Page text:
Education Installation: Illinois Center for Broadcasting

September 1, 2012


The Illinois Center for Broadcasting provides a real-world learning environment

The Ohio and Illinois Centers for Broadcasting operate six campuses. Three are in Ohio (Cincinnati, Columbus and Cleveland), two are in Illinois (Chicago and Lombard, IL), and one is in Colorado (Lakewood). The school was founded in 1986, and the curriculum covers all aspects of broadcasting through a hands-on program instructed by professionals. The Centers for Broadcasting have educated scores of broadcast professionals on the air and behind the scenes. The centers strive to provide practical experience in a broadcast facility. To do this, the facilities are updated regularly to ensure the equipment is representative of modern broadcast operations.

ICB building

The Lombard campus occupies 15,000 square feet and has 15 audio studios. Three Internet radio stations broadcast from this facility, which was completed in 2009, although the school has had other campus facilities in Lombard for more than 25 years.

While the Lombard campus filled a need, the school decided it needed a facility in Chicago. In 2010, the Illinois Center for Broadcasting opened its facility on State Street in Chicago.

The main studio looks out onto State Street.

The main studio looks out onto State Street.


Location, location

The site chosen on State Street is a highly visible location, and some 65,000 college students live in the area and see the street-front studios every day. The showcase studios not only promote the school, but allow passersby to see the school and the various broadcast programs in action. Two Internet radio stations operate from here: chicagolandsportsradio.com and windycityunderground.com. The sports channel features former football player Jarrett Payton, who is also the son of Walter Payton, and Chicago broadcaster Chet Coppock. The underground station is completely student run.

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The State Street location has two radio studios: one on-air studio and one production studio. They both have windows looking out to the street, and it's common for people on the street to peek in and watch radio being made.

There's still a view to the street in the second State studio, which is a smaller studio.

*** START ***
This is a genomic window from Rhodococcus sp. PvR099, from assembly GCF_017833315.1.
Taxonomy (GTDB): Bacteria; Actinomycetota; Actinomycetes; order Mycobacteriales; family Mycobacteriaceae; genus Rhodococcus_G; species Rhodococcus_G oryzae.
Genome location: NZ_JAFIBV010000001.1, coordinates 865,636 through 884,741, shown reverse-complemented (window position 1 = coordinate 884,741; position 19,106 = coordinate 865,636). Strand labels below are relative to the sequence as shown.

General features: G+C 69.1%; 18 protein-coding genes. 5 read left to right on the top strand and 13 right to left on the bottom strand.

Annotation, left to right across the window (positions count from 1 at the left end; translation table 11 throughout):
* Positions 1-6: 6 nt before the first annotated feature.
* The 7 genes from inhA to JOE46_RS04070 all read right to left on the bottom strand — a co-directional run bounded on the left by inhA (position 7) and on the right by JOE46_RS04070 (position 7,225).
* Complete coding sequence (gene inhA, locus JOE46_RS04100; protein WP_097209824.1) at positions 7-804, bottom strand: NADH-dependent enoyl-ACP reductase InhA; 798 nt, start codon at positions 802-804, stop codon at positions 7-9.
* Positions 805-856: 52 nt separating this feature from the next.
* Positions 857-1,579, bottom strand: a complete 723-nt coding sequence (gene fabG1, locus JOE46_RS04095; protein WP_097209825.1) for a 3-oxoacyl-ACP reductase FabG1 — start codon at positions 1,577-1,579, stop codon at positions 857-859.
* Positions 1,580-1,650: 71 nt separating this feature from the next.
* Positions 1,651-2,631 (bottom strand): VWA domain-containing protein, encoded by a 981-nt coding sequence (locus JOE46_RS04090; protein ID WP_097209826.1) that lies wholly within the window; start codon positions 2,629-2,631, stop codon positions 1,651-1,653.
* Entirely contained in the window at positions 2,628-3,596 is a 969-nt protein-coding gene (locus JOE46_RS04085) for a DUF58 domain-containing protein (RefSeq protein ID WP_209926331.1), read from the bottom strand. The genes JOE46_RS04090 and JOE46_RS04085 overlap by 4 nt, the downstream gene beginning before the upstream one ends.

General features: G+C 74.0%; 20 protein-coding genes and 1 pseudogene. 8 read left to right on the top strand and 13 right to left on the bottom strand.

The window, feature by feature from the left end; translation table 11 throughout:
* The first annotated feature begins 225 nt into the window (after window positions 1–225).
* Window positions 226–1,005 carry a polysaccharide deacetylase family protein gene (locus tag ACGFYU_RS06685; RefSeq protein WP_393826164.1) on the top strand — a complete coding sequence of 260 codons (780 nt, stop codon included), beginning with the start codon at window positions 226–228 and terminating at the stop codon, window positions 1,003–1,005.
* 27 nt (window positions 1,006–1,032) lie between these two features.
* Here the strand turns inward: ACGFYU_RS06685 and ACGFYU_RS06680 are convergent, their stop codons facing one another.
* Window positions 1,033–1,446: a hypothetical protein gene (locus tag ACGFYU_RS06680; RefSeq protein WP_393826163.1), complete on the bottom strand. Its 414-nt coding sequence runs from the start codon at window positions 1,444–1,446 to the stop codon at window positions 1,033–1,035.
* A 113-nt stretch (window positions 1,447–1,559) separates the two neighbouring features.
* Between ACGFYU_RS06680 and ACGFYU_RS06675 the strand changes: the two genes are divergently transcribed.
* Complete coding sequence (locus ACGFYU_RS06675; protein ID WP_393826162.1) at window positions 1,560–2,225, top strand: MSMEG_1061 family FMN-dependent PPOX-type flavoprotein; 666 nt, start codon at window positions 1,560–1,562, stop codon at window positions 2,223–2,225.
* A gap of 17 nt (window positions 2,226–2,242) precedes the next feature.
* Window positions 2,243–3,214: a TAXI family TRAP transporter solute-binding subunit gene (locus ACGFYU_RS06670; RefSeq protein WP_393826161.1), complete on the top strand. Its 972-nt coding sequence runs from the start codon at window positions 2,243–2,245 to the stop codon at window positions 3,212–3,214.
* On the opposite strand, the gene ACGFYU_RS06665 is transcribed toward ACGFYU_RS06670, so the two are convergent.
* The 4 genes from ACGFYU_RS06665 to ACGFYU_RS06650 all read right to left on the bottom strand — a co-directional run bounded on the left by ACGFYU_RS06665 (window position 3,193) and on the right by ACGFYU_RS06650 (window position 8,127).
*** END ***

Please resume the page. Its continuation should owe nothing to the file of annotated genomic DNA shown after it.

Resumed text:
There's still a view to the street in the second State studio, which is a smaller studio.


But not long after the State Street facility was built, it was realized more space and additional studios were needed. A second Chicago facility was built a few blocks at LaSalle and Harrison. This facility features 12 radio studios. With this expansion, the LaSalle and Harrison location became the primary audio production and training facility, and video production was set up on State Street while leaving the showcase studios in place.

A real facility

To provide a real-world operational experience, the school built the State Street studios around Arrakis consoles. The Marc-15 and Arc-8 consoles were chosen because they are typical of a radio console and don't have too many unneeded features and buttons. The school also had experience with Arrakis products and likes the reliability. The automation system connects to the console via the console's USB connection.The LaSalle facility has 15 studios, and all are equipped with Arrakis Arc-8 consoles. Other equipment includes Sam Broadcaster for automation, Shure SM27 mics, PreSonus DigiMax D8 preamps, Alesis 3630 compressors, a Symetrix 6100 broadcast delay, Comrex Access codec, Tascam CD-RW900SL CD players and Adobe Audition 3.0. Belden 9451 was used to wire the facility.

All the studios also have webcams so the students can learn about video production and web streaming. Telestream Wirecast is used for switching the video from the multiple webcams.

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Each campus operates on its own. A computer network connects all the facilities to transfer data.

When the State Street studios, all the equipment was specified with exact needs in mind, but with flexibility for whatever may be needed in the future. The studios are a bit small, so there's little room for unneeded equipment. This saves space of course, but there was also a desire to preserve the acoustics. With large windows already in place, stacks of racks were avoided to reduce unwanted audio reflections.

One of the editing suites at the LaSalle Street facility.

One of the editing suites at the LaSalle Street facility.


The original studio plan had T-shaped furniture. While this looked good on paper, it took up too much floor space. It was also realized that with a sports format coming in -- and the above-average-sized football players -- more talent space was needed. The T design was eliminated.

The show producer was also originally in the studio. As the studios saw more use and added additional hosts, the producer had to moved outside the studio.

The Chicago school graduates about 125 students each year through its one-year, nationally accredited program. Alumni now working in broadcasting often return as guest speakers as well, giving back some of their practical experience to the next broadcasters. Through its efforts, the Illinois and Ohio Centers for Broadcasting are educating the next generation of broadcasters.


Equipment List

Arrakis Arc-8, Marc-16
Shure SM27
PreSonus DigiMax D8
Alesis 3630
Sam Broadcaster v4.7
Stream the World
Belden 9451
Symetrix 6100
Comrex Access
Tascam CD-RW900SL
Adobe Audition 3.0
Telestream Wirecast
Telos One + One



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